Integrating patients' experiences, understandings and enactments of infection prevention and control into clinicians' everyday care : a video-¬¨‚â†reflexive-¬¨‚â†ethnographic exploratory intervention
thesisposted on 2023-05-27, 10:50 authored by Wyer, MT
This thesis is an experiment in asking patients, their visitors, healthcare professionals and researchers to talk about things that are not generally addressed in healthcare services research to discover how we can move forward 'together' to improve patient safety. In particular, the people with the most at stake - the patients ‚Äö- are positioned as central to the conversation. The conversations in this study are about healthcare-associated infections and infection prevention and control (IPC). Healthcare-associated infections, particularly those caused by multidrug-resistant organisms, represent an intractable issue causing significant, unnecessary suffering for patients and families and incurring escalating healthcare costs. Despite increasing standardisation and implementation of IPC strategies, healthcare-associated infections remain the most frequent adverse event experienced by patients worldwide. I argue that the less than optimal outcomes of current strategies for addressing healthcareassociated infection are in part a result of the failure to attend to the complexity of frontline work, and of an underestimation of patients' roles in IPC. In this research, I mobilised the interventionist methodology, video-reflexive ethnography, in new ways, to assist patients, clinicians and myself to explore the practical and relational complexities of patient involvement in IPC, and in healthcare-associated infection research. First, hospital inpatients were invited to scrutinise footage of their own clinical care to look for cross-contamination risks. The rationale for doing this was to acknowledge and respect patients' expertise and contributions to their own safety, and to ascertain whether this approach could have a transformative impact on patients, as it has for clinicians in previous video-reflexive ethnography research. Group reflexive sessions were then conducted with nurses in which footage of everyday patient care interactions were presented alongside patients' observations of the same events. The aim here was to explore whether such feedback might broaden nurses' understandings of infection risks and assist them to appreciate the productive possibilities of patient involvement. Invoking complexity and affect theories as analytical tools, this research demonstrates that using video-reflexive ethnography in this novel way created a 'safe space' for everyone to reflect on and reshape their assumptions, positions and practices: for the patients who developed a more critical attitude to infection risks and were able to develop new strategies for getting their infection prevention needs met; for the nurses whose often taken-for-granted practices were disrupted by seeing care through their own patients' eyes and were therefore enabled to consider patients as active participants in infection prevention; and for me who, by considering myself a research participant, was able to come to new understandings about my own infection control and research practices. The findings show that patients were actively contributing to IPC in ways that clinicians and researchers were not fully aware of. Some of the strategies were effective and some were counterproductive. Engaging with these contributions enabled the clinicians to understand how the quality of their patient-provider relationships and IPC conversations shaped patients' attentions and precautions around infection risks and behaviours and motivated clinicians to develop strategies to promote greater patient involvement. Two main conclusions emerge from this research. First, that patient involvement is an interpersonal, affective dynamic; the quality of which can strongly influence IPC behaviours. Second, that video footage can provide an important springboard for revealing and grappling with this affective dynamic. Viewing footage of their real-time care practices, in conjunction with patients' feedback on this care, can shrink the patient/clinician feedback loop: enabling clinicians to better understand how their own views about what constitutes good IPC aligns with the views of patients under their care; how mismatches between the two can impact upon patient safety issues like healthcare-associated infection; and to reflect on what could be done differently. Here, the importance of employing video footage is that it elicits more from patients than just memories and opinions about care. Rather, it allows patients to refer to specific aspects of care practices and relationships that clinicians can then focus on with an eye to practice change. Instead of calling for more standardised IPC strategies, we must ensure that all stakeholders be afforded the time and space to collaboratively examine the complexity of their in situ infection control activities, relationships and habituations so that together they can tackle the problem of healthcare-associated infection.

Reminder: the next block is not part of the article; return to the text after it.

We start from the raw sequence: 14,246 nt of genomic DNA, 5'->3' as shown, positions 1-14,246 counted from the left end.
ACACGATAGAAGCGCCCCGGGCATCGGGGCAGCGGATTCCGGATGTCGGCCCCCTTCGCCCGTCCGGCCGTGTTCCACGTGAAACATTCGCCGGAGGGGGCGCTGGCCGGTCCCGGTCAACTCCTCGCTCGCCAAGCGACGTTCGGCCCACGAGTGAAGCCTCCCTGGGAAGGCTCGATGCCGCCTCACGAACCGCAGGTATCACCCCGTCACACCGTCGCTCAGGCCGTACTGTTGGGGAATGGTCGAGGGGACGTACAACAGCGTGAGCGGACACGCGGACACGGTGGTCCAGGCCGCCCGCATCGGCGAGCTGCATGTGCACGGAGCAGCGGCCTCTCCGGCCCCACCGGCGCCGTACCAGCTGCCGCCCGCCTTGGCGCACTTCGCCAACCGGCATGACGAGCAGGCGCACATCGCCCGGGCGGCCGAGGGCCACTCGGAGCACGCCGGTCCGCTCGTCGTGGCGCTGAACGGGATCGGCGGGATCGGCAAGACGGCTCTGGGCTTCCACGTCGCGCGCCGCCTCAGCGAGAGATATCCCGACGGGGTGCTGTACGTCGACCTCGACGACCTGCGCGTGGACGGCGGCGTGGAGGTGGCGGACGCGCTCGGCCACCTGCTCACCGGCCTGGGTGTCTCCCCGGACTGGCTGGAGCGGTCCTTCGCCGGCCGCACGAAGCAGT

Rights statementCopyright 2017 the author Chapters 4-6 have been removed from the downloadable PDF of the thesis for copyright or proprietary reasons. Chapter 7 is reproduction of the following published article: Wyer, M., Iedema, R., Hor, S., Jorm, C., Hooker, C., Gilbert, G. L., 2017. Patient involvement can affect clinicians' perspectives and practices of infection prevention and control: A post-qualitative‚ÄövÑvp study using video-reflexive ethnography, International journal of qualitative methods,16(1), 1-10 Copyright Copyright 2017 the authors. The article is published under the terms of the Creative Commons Attribution-NonCommercial 3.0 License (http://www.creativecommons.org/licenses/by-nc/3.0/) which permits non-commercial use, reproduction and distribution of the work without further permission provided the original work is attributed as specified on the SAGE and Open Access pages (https://us.sagepub.com/en-us/nam/open-access-at-sage).